Local Authority required to improve damaged drainage systems on private properties
Drainage of two properties was inadequate and Council failed to act on the matter—the Ombudsman determined that the Council had abrogated its responsibilities by failing to act appropriately to deal with the problem—Council agreed to do the remedial work following the Ombudsman’s inquiries
Two property owners complained that a Council had failed to take action to remedy severe and chronic drainage problems on their properties. The complainants said that the Council had been involved for at least four years in various attempts to solve the problem, but that they believed the Council was now prepared to do nothing further, although the problem remained unchanged.
The drainage problem was a difficult one. The topography of the area meant that some properties were liable to ponding, and the inadequate drain that caused the problem ran through several properties. On some properties, including those of the complainants, the problems with ponding and poor drainage were worse than on others. However, those who had most problems were dependent upon those who had least to carry out the work necessary to ensure that the whole length of the drainage system was effective.
The Council explained that it had the power under a local Act to ‘execute, do or cause to be done’ by property owners any work necessary to either cleanse and make efficient a drain, widen and improve a drain, or construct a new drain or outfall. It also explained that it had been active under these powers since 1984 when a public meeting had called upon the Council to take ameliorative action. Accordingly the Council had issued notices under the Act, advising property owners that if they failed within one month to carry out the work required to upgrade the drain, the Council would itself carry out the work and recover the cost from the individual property owner.
Nevertheless, when not all the property owners did the required work and tests showed that the drain was still ineffective, no action was taken by the Council. It was then discovered that the procedures for issuing the notices had been inadequate and that the whole procedure would have to be set afoot again from the beginning.
One of the complainants therefore formally applied to the Council for action under the Act, and a special drainage committee was constituted which finally heard the issue in August 1986. Again notices were issued requiring work, or threatening action by the Council at the cost of the property owner. Again not all property owners did the work. Finally, nearly one year after the drainage committee heard the matter, the Council had some excavations done on one property and issued further notices to two other property owners requiring works. The works were not done, and the Council took no further action for another year. In July 1988 it issued yet further notices to these two property owners. They still took no action and in April 1989 the complainants were exasperated to be told by the Council that progress was ‘presently static’ and that although the Council was regularly ‘prompting property owners of their responsibilities’ this was ‘unfortunately without response’.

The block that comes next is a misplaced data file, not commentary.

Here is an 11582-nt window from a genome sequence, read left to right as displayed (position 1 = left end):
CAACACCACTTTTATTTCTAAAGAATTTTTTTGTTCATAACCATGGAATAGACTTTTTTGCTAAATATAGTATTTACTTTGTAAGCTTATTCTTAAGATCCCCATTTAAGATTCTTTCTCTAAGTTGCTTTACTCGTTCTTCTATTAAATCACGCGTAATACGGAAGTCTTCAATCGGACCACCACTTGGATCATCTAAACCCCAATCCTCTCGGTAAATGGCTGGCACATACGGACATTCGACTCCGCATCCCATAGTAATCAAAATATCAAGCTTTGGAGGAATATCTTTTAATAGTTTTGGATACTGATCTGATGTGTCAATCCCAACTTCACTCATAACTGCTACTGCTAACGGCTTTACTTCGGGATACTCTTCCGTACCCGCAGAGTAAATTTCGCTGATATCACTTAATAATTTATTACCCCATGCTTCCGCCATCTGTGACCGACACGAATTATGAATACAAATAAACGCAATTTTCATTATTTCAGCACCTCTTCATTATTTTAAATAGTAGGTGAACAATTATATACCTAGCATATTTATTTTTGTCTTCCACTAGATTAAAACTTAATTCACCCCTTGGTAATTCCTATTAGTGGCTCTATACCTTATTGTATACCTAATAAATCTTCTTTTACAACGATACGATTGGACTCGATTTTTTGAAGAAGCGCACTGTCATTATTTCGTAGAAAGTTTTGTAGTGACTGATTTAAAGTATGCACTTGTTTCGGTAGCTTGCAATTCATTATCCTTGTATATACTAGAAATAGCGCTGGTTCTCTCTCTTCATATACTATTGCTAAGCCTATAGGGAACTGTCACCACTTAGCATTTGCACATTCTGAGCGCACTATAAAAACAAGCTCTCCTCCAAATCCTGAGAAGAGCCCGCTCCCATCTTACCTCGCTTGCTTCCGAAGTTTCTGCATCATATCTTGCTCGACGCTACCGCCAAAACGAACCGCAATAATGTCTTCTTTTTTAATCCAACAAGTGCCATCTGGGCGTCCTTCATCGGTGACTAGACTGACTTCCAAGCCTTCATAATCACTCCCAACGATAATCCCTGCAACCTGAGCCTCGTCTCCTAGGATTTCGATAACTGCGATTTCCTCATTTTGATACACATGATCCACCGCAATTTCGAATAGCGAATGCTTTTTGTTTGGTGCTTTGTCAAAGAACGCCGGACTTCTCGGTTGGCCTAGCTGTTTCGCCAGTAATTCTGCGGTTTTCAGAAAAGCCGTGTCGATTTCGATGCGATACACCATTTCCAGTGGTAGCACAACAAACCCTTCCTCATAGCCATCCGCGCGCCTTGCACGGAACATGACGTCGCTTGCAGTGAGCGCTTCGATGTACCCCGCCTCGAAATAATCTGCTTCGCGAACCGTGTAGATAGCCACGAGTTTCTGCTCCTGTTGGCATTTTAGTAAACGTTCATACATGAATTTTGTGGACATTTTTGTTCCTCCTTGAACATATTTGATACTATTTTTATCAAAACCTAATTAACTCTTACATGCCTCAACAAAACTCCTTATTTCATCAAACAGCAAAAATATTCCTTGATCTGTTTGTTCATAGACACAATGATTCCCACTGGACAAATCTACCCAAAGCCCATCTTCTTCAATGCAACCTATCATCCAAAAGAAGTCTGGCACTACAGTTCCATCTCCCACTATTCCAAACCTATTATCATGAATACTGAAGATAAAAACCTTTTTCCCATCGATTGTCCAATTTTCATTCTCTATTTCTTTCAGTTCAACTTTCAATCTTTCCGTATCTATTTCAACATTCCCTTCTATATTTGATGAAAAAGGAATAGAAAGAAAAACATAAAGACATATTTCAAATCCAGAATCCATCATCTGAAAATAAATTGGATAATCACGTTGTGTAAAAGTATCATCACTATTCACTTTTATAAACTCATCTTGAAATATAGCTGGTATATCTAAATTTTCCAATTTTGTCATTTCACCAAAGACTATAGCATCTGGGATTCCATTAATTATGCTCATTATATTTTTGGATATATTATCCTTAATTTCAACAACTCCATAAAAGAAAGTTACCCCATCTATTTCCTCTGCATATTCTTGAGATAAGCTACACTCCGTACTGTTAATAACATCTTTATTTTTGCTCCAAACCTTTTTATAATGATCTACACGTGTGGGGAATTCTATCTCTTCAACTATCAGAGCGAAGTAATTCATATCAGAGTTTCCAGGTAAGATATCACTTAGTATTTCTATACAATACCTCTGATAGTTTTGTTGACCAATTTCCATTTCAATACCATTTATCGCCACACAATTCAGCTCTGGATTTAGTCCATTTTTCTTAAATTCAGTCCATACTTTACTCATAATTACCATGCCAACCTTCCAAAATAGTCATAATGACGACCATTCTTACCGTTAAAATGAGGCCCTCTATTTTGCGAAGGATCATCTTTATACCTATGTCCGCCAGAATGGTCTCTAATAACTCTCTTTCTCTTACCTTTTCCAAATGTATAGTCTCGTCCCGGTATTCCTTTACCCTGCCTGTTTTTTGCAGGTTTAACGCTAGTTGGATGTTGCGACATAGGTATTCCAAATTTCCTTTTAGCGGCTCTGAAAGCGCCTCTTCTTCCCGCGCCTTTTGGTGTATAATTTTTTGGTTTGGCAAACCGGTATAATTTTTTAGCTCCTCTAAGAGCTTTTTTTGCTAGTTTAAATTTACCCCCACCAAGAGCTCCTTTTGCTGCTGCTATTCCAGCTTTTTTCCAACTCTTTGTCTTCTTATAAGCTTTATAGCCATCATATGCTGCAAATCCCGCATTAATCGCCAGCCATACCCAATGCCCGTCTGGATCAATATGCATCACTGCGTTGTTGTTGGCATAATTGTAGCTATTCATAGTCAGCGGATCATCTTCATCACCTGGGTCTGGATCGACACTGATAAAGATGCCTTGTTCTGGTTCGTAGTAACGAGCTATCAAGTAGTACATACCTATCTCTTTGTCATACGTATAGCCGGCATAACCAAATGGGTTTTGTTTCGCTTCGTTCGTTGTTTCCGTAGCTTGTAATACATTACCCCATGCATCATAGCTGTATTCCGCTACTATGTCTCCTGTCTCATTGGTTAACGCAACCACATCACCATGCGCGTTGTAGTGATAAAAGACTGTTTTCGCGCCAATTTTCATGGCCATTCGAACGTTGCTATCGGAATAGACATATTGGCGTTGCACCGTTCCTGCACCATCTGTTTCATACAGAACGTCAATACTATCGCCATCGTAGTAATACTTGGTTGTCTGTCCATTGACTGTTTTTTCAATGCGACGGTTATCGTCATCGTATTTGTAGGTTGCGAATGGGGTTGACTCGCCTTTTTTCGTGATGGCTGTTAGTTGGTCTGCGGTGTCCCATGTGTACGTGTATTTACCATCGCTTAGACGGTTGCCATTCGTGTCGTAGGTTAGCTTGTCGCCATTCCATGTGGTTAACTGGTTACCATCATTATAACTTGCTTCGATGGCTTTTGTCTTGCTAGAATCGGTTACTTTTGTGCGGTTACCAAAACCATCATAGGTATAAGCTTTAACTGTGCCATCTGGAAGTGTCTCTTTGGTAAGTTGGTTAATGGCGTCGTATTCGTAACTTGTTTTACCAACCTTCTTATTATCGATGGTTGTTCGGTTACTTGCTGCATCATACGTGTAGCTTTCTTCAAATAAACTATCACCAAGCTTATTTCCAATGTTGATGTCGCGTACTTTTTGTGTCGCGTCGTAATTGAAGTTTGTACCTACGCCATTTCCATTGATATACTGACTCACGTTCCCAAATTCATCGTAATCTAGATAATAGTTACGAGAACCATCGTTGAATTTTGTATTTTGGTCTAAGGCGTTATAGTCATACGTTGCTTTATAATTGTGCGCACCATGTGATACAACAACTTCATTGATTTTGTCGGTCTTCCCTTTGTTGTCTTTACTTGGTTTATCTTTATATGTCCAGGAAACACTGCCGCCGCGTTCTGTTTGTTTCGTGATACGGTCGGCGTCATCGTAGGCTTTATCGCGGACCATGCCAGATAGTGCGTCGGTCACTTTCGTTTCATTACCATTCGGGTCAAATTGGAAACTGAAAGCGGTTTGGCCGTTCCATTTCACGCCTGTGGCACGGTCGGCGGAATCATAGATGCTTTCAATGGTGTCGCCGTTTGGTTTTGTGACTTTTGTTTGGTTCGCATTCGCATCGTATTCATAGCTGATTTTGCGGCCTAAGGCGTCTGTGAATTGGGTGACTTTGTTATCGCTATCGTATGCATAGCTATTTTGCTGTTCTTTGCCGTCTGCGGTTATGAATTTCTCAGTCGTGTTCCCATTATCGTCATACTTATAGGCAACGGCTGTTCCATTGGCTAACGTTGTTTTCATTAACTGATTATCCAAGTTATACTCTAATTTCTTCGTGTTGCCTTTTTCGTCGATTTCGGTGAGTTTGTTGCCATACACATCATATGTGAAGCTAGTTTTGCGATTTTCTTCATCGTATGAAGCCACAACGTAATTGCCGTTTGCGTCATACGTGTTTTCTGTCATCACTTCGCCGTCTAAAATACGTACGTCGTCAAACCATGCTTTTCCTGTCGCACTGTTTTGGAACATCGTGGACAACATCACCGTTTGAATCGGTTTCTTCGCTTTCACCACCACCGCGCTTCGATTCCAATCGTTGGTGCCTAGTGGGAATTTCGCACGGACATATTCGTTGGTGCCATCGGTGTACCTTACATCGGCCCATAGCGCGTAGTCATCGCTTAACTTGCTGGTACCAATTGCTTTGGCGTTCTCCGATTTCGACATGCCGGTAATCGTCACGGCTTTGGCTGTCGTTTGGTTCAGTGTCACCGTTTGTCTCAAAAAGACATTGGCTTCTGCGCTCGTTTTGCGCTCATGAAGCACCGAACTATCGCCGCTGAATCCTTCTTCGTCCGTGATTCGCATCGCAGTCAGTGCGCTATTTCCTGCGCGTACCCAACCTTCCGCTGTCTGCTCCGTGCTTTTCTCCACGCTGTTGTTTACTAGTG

The Ombudsman formed a preliminary opinion that the Council had abrogated its responsibilities in this affair. It had issued notices declaring that it could and would act, but except in respect of one property, it had not acted. It had apparently come to accept that its responsibilities were confined to prompting property owners to act, but in effect it accepted the situation when they did not.
After the Council was notified of the Ombudsman’s views, it decided to convene a meeting of affected property owners to discuss the opinion and to decide upon some solution to the problem. From this discussion it emerged that the two property owners who had taken no action believed their works would be ineffective without substantial upgrading of the outfall for the drain on the property furthest downstream. Although this was a new issue, the meeting generally agreed that this was at the heart of the problem.
The Council then proposed that it should carry the cost of the work, and that efforts should be put into persuading the property owner to agree to the work on this basis or legal action should be taken to ensure that the work went ahead. In return the two other property owners should give written guarantees that they would carry out the required works.
As the Council informed the Ombudsman that steps were immediately being taken to ensure that this plan was put into effect, the Ombudsman considered that a satisfactory resolution to the complaint had been arrived at and the investigation was discontinued.
This case note is published under the authority of the Ombudsmen Rules 1989. It sets out an Ombudsman’s view on the facts of a particular case. It should not be taken as establishing any legal precedent that would bind an Ombudsman in future.